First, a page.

In an unexpected move on his 2015 release ‘Lights On’, Strange Majik – aka David Pattillo – cast aside the raw blues of his band The Dead Exs for a deep voyage into funk and soul textures. The results were the very definition of “mixed bag”; while the music was often great, the variety of vocalists – and, rather more specifically, the inclusion of rap elements – meant some tracks worked far better than others, and it didn’t always connect with his existing fans. Taking a musical sidestep on 2016’s ‘Raised On Rock ‘N’ Roll’, it seems Pattillo has taken a long hard look at his musical past and crafted a record from the best of his findings. In many ways, it is the missing link between The Dead Exs and the first Strange Majik project. The funky edge and some soul aspects from ‘Lights On’ are firmly present, but the rap is cast aside. The end results firmly grasp the Santana-ish and Funkadelic grooves from that LP, but fuse them with a little blues and rock along the way…and with Pattillo handling all vocal duties, everything sounds like the funked up cousin of The Dead Exs, with some hard grooves delivered by a crack selection of back-up musicians.
In fact, four tunes from The Dead Exs catalogue – two from each album – are given a makeover. The once funky but gritty instrumental ‘Nolita Strut’ has now come of age; the main groove is unchanged but has been allowed to expand on it’s theme. Whereas it once sounded like a Beastie Boys instrumental, it now swaggers with a real maturity, like something more soulful. This is due in part to a much better production, but the addition of electric piano and a glorious sax taking up the main melody is a great improvement. After a couple of minutes jamming out the original riffs, the band cut loose on an instrumental jam that’s rather joyous. This is where the real “majik” happens: the electric guitar launches into a jazzy solo, the keyboard gets busy and the rhythm section suck up the spirit of the band on Stevie Wonder’s ‘Songs In The Key of Life’. It’s all good: different, but the same, if that makes sense. In more of a spacious mood, ‘Gone’ – originally a noisy blues affair on the Exs debut – takes on an aching and haunting slant, with the vocal crying against a jazzy upright bass, smokey piano and some sparse guitar clankings. As the track gains momentum, the bluesy guitar leads take hold and the placing of a live sounding riff against a thoughtful piano is ultimately its strength. It’s easily recognisable as the old Dead Exs track, but it’s better on every level; even Pattillo’s voice seems more at ease when backed by the deeper arrangement. As the instrumental plays out, with the jazzy bass, blues guitar and lounge-ish piano playing off one another, the effect is closer to hearing some of Chris Rea’s twenty-first century output than anything Pattillo has tried before…but that’s not a bad thing.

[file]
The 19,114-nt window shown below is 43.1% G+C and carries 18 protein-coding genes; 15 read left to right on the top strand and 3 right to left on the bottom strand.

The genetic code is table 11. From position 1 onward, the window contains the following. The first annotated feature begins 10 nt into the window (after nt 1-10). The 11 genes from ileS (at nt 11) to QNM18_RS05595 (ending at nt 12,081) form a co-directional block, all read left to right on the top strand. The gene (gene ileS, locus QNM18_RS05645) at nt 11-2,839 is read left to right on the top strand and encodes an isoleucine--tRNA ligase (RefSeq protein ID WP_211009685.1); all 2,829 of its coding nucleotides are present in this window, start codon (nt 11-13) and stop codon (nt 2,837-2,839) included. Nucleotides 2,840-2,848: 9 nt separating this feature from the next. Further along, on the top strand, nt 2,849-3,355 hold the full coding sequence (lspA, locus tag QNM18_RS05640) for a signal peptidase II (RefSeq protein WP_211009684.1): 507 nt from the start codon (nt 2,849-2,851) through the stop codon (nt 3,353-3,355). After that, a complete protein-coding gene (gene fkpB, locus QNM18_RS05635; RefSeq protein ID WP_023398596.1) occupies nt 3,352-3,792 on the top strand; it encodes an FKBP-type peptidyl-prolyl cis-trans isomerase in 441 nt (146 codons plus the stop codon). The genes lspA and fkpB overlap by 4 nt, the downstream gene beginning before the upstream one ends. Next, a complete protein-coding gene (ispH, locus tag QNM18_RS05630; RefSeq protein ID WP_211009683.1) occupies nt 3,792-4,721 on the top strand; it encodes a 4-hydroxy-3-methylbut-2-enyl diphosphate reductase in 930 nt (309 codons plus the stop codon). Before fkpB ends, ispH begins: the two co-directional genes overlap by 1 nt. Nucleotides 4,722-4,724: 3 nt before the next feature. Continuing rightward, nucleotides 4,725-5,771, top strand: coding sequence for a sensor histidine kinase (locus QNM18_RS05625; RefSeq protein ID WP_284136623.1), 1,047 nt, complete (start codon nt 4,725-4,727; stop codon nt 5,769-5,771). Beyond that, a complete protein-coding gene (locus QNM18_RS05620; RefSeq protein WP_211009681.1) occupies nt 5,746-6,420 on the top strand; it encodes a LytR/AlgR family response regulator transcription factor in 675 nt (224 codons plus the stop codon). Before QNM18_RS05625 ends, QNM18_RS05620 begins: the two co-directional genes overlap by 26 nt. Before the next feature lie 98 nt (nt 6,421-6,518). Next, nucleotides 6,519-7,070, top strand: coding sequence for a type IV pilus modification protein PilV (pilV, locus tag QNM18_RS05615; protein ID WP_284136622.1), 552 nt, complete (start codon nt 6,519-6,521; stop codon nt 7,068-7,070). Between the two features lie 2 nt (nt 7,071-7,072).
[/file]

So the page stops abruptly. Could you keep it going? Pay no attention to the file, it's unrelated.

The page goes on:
‘If You’ve Got The Time’ – a true stand out from the second Dead Exs LP – is presented here at a similar tempo, but with an amplified heart. The guitars take a back seat to a rip-roaring sax line and bar-room piano, while the main vocal is complimented by a soul choir. More of an embellishment than drastic overhaul, this is guaranteed to impress those sophisticated party guests and really get your house jumpin’. ‘Don’t Mess With The Girl From Texas’ is more downbeat, opening with some bluesy guitar runs and voice, more John Lee Hooker than Stevie Ray. In this solo guise, Pattillo sounds heart full, almost as if he could sustain the whole number alone, but the band come to his aid. Dropping effortlessly into a tune that’s almost identical to the original recording at first, just peppered with a funky swing on the drum line, it’s good…but upon reaching the second chorus and beyond, it really comes into its own, with a New Orleans boogie piano, more brass and brassy backing vocals…and that’s a great move all round.